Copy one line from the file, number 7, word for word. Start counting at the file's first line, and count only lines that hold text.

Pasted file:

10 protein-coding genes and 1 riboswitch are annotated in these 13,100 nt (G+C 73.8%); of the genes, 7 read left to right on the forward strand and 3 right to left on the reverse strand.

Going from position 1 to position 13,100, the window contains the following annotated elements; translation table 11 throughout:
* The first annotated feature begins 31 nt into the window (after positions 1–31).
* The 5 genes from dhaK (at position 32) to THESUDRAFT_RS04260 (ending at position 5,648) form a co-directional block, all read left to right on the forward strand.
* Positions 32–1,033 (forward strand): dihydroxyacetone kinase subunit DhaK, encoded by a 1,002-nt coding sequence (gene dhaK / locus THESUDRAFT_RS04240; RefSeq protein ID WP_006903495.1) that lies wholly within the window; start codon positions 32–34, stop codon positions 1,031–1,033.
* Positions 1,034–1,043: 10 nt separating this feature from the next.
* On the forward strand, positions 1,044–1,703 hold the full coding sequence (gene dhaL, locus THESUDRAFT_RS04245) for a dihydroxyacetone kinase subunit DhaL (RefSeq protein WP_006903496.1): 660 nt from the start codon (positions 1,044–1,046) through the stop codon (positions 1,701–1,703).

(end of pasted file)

* On the forward strand, positions 1,044–1,703 hold the full coding sequence (gene dhaL, locus THESUDRAFT_RS04245) for a dihydroxyacetone kinase subunit DhaL (RefSeq protein WP_006903496.1): 660 nt from the start codon (positions 1,044–1,046) through the stop codon (positions 1,701–1,703).